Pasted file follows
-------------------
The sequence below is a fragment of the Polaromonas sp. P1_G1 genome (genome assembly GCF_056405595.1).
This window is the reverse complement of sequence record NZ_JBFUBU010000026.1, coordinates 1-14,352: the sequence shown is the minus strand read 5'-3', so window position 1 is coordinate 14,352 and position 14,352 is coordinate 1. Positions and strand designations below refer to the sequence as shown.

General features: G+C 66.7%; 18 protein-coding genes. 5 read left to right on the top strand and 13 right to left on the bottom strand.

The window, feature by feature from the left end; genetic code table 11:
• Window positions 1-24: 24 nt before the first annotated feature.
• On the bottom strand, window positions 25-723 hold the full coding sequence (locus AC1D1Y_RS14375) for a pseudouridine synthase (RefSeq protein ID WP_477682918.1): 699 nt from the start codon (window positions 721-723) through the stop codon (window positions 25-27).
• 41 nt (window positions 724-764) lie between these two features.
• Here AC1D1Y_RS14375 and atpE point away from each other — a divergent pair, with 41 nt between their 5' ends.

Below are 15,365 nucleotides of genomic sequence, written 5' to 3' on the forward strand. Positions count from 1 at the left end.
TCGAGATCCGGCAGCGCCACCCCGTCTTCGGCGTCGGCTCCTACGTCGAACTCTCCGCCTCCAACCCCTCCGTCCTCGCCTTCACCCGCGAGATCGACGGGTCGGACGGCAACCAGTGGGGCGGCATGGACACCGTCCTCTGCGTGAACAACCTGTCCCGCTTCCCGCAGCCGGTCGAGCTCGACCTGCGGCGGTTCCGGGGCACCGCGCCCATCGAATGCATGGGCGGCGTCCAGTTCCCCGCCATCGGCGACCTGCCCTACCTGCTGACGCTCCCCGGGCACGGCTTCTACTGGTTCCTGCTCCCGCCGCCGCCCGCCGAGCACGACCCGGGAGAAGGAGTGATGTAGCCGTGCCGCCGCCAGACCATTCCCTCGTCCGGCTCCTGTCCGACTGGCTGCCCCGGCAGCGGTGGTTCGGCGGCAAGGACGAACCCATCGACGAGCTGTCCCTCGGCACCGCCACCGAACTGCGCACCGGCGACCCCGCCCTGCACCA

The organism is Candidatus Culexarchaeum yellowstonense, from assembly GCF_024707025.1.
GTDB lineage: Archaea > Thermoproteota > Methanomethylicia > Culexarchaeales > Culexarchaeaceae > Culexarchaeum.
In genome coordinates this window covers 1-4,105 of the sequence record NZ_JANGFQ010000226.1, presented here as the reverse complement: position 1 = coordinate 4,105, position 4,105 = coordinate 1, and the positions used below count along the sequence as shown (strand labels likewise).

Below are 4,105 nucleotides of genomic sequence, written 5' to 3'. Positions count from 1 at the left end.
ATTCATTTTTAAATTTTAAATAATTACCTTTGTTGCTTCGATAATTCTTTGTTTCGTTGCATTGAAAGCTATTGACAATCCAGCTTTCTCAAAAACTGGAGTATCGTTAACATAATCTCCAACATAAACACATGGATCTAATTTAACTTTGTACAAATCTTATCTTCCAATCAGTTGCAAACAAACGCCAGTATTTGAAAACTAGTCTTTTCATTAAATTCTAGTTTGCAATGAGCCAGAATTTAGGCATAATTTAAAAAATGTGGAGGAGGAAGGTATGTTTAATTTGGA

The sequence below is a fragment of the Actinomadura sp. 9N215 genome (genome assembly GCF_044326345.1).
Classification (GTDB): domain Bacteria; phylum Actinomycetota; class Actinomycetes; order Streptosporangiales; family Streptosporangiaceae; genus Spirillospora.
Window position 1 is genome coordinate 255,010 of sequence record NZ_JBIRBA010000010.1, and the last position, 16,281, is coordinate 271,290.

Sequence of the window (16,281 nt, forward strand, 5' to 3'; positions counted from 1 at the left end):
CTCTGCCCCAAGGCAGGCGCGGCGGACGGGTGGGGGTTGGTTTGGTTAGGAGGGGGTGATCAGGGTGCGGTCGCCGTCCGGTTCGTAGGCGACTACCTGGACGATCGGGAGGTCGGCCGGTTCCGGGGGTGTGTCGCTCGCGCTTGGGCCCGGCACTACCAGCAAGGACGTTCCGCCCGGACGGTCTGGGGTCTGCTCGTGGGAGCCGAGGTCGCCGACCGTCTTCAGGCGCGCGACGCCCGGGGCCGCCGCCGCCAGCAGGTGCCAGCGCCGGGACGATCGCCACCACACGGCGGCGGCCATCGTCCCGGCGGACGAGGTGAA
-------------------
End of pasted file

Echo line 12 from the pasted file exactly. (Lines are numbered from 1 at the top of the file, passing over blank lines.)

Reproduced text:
GTDB lineage: Archaea > Thermoproteota > Methanomethylicia > Culexarchaeales > Culexarchaeaceae > Culexarchaeum.